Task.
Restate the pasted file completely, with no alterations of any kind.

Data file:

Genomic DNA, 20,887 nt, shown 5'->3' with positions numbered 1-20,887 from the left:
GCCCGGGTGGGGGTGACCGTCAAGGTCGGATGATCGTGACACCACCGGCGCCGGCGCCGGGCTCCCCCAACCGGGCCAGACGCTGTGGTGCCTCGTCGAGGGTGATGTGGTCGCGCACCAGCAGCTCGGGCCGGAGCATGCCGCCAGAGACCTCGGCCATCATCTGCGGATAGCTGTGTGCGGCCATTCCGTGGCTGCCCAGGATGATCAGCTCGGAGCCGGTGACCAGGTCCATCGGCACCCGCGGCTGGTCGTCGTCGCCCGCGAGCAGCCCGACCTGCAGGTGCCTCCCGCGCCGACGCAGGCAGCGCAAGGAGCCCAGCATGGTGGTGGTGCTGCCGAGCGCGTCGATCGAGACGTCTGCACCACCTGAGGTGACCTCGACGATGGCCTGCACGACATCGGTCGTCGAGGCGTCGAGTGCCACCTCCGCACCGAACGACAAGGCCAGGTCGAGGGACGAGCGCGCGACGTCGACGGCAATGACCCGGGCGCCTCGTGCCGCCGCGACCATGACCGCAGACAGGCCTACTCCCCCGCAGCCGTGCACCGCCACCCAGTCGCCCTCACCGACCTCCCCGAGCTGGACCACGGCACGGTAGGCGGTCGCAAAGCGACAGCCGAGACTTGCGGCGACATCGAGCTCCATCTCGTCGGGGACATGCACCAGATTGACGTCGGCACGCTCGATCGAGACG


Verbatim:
Genomic DNA, 20,887 nt, shown 5'->3' with positions numbered 1-20,887 from the left:
GCCCGGGTGGGGGTGACCGTCAAGGTCGGATGATCGTGACACCACCGGCGCCGGCGCCGGGCTCCCCCAACCGGGCCAGACGCTGTGGTGCCTCGTCGAGGGTGATGTGGTCGCGCACCAGCAGCTCGGGCCGGAGCATGCCGCCAGAGACCTCGGCCATCATCTGCGGATAGCTGTGTGCGGCCATTCCGTGGCTGCCCAGGATGATCAGCTCGGAGCCGGTGACCAGGTCCATCGGCACCCGCGGCTGGTCGTCGTCGCCCGCGAGCAGCCCGACCTGCAGGTGCCTCCCGCGCCGACGCAGGCAGCGCAAGGAGCCCAGCATGGTGGTGGTGCTGCCGAGCGCGTCGATCGAGACGTCTGCACCACCTGAGGTGACCTCGACGATGGCCTGCACGACATCGGTCGTCGAGGCGTCGAGTGCCACCTCCGCACCGAACGACAAGGCCAGGTCGAGGGACGAGCGCGCGACGTCGACGGCAATGACCCGGGCGCCTCGTGCCGCCGCGACCATGACCGCAGACAGGCCTACTCCCCCGCAGCCGTGCACCGCCACCCAGTCGCCCTCACCGACCTCCCCGAGCTGGACCACGGCACGGTAGGCGGTCGCAAAGCGACAGCCGAGACTTGCGGCGACATCGAGCTCCATCTCGTCGGGGACATGCACCAGATTGACGTCGGCACGCTCGATCGAGACG